Pentecost 16 – Where Everyone Knows Your Name – September 29, 2019
Over my past four weeks at Emmanuel Church, I have come to understand some things about living in New England and about the Emmanuel community. First, Newport is gorgeous in the Fall! Of course, Newport was also beautiful in the summer, but over the past few weeks, as the temperatures have dropped, the leaves on the trees have started to turn to warm reds and vibrant yellows, and the sunlight reaches us at a new angle. As I look out my window at our Emmanuel Day School children playing in the churchyard at recess, my heart fills with the beauty of the season and with gratitude for our life in community at Emmanuel.
Yesterday, EDS had its opening family picnic out on the lawn, with Mr. Christopher, community celebrity children’s musician, leading in the fun. Even though the rain came earlier than we had hoped, the beauty of the Fall afternoon, together with the warmth of community, music, children, and fun, was more than a fair trade for having to end a few minutes early.
In these weeks as the seasons have changed, the members of our Property Committee (Debbie Venancio, Ron and Pam Fleming, Ed Gosling, Dave Monroe, Kevin Venancio, and Anne Sherman) have been working their usual magic keeping our beautiful church building and grounds in their best condition. Mother Anita and Steve also put their very best into maintaining our beautiful church and grounds for many years, and every time I look around, I am grateful for all that these wonderful community members have done – and continue to do!
I’ve had our community on my mind a great deal over these last weeks, and that perspective affected my view of our gospel reading this week – the Rich Man and Lazarus, which means God has helped him. The parable contains a lot more particular detail about how the Rich Man and Lazarus look than we often see in the gospels – some of it genuinely cringe-worthy. We read both of the elegance of the Rich Man’s clothing – he’s dressed in purple and fine linen – and of Lazarus, who lies outside the Rich Man’s gates. Lazarus is covered with sores and is terribly hungry; even the dogs would come and lick his sores.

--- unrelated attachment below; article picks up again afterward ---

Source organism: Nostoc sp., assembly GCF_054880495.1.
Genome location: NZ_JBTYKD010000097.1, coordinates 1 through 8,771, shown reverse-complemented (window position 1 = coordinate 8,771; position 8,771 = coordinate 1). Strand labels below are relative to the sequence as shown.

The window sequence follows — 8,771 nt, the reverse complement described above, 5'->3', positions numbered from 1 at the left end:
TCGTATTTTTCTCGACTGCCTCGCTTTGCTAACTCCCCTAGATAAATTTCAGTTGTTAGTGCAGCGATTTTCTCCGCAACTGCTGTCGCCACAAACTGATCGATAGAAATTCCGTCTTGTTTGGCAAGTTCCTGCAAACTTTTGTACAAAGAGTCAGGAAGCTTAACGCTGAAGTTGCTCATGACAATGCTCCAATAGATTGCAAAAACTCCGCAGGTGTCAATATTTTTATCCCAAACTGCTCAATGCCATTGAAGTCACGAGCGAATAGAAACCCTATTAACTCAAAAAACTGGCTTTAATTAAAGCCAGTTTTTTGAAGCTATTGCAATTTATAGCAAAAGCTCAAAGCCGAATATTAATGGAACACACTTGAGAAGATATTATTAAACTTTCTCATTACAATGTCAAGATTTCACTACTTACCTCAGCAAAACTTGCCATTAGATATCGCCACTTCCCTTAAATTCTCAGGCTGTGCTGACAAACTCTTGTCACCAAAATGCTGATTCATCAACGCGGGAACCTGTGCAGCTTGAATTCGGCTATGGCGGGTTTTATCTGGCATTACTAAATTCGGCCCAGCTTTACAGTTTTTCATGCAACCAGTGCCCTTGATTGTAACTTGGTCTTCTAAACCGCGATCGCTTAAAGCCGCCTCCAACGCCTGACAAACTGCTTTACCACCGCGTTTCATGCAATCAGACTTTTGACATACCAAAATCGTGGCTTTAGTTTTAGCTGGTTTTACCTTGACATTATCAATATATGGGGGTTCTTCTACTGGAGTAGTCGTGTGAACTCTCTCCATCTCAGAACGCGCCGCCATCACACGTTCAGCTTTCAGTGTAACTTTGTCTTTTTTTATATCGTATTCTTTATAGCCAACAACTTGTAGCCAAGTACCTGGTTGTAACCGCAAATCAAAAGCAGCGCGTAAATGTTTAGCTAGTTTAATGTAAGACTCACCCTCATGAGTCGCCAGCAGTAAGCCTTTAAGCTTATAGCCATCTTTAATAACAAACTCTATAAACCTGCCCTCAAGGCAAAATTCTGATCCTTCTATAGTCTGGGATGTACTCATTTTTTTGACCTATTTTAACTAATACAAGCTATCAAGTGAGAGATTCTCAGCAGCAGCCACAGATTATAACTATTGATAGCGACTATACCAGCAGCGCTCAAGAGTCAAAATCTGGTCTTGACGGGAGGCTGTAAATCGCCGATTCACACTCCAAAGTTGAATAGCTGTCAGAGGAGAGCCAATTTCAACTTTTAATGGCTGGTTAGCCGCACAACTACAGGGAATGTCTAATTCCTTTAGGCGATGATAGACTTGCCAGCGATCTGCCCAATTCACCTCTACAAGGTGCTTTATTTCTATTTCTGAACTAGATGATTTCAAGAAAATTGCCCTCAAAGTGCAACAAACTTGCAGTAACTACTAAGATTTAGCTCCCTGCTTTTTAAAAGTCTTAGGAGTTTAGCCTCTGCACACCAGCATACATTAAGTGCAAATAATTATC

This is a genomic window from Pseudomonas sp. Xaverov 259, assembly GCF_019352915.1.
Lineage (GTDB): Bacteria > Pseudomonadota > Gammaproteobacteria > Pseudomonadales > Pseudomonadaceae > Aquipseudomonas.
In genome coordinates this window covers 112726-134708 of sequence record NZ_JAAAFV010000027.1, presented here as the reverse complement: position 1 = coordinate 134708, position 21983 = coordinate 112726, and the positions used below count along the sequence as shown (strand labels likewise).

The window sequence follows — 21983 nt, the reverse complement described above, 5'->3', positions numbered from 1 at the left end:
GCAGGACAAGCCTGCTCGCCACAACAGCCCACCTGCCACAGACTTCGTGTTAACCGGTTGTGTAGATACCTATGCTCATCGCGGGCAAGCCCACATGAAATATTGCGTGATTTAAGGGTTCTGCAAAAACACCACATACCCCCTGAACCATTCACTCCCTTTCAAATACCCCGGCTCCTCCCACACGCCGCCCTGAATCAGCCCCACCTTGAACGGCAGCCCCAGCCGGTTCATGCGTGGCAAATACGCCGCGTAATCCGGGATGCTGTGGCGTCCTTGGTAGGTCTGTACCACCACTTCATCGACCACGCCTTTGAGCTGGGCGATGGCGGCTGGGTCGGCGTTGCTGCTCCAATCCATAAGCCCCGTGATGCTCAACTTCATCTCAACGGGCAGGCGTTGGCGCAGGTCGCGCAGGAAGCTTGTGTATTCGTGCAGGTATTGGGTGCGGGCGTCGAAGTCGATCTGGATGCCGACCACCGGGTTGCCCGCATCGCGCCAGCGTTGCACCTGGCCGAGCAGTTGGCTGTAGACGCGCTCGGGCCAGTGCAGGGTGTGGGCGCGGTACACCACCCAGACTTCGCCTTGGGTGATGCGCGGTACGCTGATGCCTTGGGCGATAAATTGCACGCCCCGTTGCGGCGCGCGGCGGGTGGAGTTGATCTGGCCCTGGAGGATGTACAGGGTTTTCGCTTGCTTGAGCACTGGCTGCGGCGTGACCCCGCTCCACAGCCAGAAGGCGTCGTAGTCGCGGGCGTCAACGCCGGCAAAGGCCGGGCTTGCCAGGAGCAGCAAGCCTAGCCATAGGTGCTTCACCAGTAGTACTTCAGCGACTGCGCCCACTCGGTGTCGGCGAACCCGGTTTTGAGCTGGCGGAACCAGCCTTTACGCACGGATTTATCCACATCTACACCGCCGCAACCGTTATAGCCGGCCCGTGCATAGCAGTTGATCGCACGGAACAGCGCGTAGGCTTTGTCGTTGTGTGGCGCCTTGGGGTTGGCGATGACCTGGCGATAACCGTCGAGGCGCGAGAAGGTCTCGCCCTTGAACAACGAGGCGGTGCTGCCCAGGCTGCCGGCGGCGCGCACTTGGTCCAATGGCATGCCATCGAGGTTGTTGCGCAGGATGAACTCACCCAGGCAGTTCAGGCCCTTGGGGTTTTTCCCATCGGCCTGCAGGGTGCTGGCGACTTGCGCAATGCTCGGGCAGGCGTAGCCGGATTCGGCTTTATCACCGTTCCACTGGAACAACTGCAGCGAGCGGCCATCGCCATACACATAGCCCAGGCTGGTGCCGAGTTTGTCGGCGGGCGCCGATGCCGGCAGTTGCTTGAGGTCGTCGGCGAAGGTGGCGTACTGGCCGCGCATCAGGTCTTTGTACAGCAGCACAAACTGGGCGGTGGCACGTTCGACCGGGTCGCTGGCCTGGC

Remember Jesus doesn’t give us details that aren’t important. Why does Jesus give us this gruesome image of Lazarus’s sores alongside the Rich Man’s purple and fine linen? Well of course there’s an economic message and a sharing message in that detail. But there is also a community message. Jesus is giving us these high-contrast images – these details – to show us what we miss when we don’t truly see each other, and know each other as neighbors and community members.
I have found Emmanuel a warm and welcoming place – a loving, concerned, safe environment filled with neighborliness and mutual concern – kind of like the old TV show Cheers, where everybody knows your name. I am so very honored to be in community at Emmanuel Church as we see and greet each other in gratitude for our lives together in Christ.